Association between winter anthocyanin production and drought stress in angiosperm evergreen species.

Research paper by Nicole M NM Hughes, Keith K Reinhardt, Taylor S TS Feild, Anthony R AR Gerardi, William K WK Smith

Indexed on: 06 Mar '10Published on: 06 Mar '10Published in: Journal of experimental botany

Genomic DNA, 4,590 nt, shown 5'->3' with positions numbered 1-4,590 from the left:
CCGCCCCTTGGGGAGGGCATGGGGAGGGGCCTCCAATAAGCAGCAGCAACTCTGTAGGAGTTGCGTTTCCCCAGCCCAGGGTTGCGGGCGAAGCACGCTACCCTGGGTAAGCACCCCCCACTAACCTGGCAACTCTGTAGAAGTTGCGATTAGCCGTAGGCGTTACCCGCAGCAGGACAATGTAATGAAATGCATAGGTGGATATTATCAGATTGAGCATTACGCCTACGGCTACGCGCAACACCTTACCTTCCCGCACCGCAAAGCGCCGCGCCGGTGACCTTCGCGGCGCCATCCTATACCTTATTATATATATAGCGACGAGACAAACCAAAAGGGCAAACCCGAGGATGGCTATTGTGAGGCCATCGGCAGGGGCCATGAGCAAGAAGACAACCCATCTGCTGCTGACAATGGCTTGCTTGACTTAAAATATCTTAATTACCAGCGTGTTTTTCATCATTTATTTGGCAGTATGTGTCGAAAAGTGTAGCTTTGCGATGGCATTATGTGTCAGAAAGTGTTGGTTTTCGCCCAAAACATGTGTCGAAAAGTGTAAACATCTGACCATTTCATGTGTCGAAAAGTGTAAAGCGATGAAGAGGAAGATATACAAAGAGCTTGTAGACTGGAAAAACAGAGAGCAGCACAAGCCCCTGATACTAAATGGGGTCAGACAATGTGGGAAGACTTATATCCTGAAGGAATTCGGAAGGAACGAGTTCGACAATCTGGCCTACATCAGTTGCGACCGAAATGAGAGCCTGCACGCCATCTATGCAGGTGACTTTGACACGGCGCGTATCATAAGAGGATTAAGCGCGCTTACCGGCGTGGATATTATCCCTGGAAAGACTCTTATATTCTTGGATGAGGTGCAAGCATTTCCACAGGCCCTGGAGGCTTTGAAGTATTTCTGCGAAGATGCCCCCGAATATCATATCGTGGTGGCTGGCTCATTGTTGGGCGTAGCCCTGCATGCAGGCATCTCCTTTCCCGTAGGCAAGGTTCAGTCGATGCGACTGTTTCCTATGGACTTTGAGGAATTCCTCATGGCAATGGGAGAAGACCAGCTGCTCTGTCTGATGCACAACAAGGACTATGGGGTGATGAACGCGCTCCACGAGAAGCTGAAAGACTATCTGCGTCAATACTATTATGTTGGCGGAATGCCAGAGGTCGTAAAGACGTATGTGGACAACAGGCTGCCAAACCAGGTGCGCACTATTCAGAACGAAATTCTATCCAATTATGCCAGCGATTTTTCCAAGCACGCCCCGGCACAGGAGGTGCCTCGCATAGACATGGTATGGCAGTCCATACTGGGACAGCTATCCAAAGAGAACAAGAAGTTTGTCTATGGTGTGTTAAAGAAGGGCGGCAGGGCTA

Leaves of many evergreen angiosperm species turn red under high light during winter due to the production of anthocyanin pigments, while leaves of other species remain green. There is currently no explanation for why some evergreen species exhibit winter reddening while others do not. Conditions associated with low leaf water potentials (Psi) have been shown to induce reddening in many plant species. Because evergreen species differ in susceptibility to water stress during winter, it is hypothesized that species which undergo winter colour change correspond with those that experience/tolerate the most severe daily declines in leaf Psi during winter. Six angiosperm evergreen species which synthesize anthocyanin in leaves under high light during winter and five species which do not were studied. Field Psi, pressure/volume curves, and gas exchange measurements were derived in summer (before leaf colour change had occurred) and winter. Consistent with the hypothesis, red-leafed species as a group had significantly lower midday Psi in winter than green-leafed species, but not during the summer when all the leaves were green. However, some red-leafed species showed midday declines similar to those of green-leafed species, suggesting that low Psi alone may not induce reddening. Pressure-volume curves also provided some evidence of acclimation to more negative water potentials by red-leafed species during winter (e.g. greater osmotic adjustment and cell wall hardening on average). However, much overlap in these physiological parameters was observed as well between red and green-leafed species, and some of the least drought-acclimated species were red-leafed. No difference was observed in transpiration (E) during winter between red and green-leaved species. When data were combined, only three of the six red-leafed species examined appeared physiologically acclimated to prolonged drought stress, compared to one of the five green-leafed species. This suggests that drought stress alone is not sufficient to explain winter reddening in evergreen angiosperms.